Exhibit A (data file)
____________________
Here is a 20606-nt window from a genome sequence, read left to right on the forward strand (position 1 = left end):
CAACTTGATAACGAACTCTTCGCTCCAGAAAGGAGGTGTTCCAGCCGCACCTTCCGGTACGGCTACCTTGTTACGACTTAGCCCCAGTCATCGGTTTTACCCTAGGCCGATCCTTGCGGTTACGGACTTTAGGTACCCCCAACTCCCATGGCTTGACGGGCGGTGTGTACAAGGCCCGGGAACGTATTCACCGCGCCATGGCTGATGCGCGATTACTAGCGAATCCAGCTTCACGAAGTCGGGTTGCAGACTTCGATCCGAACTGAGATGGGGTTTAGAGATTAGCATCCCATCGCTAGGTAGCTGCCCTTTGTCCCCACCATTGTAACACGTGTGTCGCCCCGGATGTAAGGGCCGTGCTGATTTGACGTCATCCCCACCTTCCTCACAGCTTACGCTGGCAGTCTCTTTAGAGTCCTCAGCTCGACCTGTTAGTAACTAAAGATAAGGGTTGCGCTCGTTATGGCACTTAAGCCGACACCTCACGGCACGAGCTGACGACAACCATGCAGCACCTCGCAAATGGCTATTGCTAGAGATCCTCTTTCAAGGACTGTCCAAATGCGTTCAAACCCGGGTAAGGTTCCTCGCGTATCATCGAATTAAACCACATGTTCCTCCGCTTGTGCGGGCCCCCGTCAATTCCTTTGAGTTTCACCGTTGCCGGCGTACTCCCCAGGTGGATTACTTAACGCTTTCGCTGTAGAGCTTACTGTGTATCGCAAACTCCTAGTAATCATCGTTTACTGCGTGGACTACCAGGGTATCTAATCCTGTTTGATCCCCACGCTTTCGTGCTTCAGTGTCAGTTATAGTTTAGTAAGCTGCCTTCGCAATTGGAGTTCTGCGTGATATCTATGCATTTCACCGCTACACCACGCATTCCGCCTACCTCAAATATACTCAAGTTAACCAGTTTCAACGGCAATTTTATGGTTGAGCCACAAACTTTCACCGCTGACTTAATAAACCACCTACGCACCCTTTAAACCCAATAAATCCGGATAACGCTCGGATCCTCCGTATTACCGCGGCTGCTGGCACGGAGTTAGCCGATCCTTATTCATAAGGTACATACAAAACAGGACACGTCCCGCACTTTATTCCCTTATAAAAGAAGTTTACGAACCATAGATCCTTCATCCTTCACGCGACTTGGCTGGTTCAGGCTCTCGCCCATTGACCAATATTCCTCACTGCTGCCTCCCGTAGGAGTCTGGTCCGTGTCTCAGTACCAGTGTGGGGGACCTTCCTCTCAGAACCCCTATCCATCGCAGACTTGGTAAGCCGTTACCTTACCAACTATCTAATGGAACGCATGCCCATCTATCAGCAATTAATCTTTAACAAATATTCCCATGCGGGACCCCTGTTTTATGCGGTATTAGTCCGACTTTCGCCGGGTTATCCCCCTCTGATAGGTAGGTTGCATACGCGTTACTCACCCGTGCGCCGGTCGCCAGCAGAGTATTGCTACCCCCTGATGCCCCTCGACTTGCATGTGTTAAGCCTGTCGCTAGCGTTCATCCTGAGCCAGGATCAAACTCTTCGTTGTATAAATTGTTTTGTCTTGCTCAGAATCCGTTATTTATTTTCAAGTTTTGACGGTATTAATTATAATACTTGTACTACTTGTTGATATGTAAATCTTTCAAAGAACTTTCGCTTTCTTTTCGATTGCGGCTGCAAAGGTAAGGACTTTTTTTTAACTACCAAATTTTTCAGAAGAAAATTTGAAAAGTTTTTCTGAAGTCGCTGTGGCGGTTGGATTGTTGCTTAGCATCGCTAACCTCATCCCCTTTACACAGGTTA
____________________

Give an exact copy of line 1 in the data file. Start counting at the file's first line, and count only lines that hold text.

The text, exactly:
Here is a 20606-nt window from a genome sequence, read left to right on the forward strand (position 1 = left end):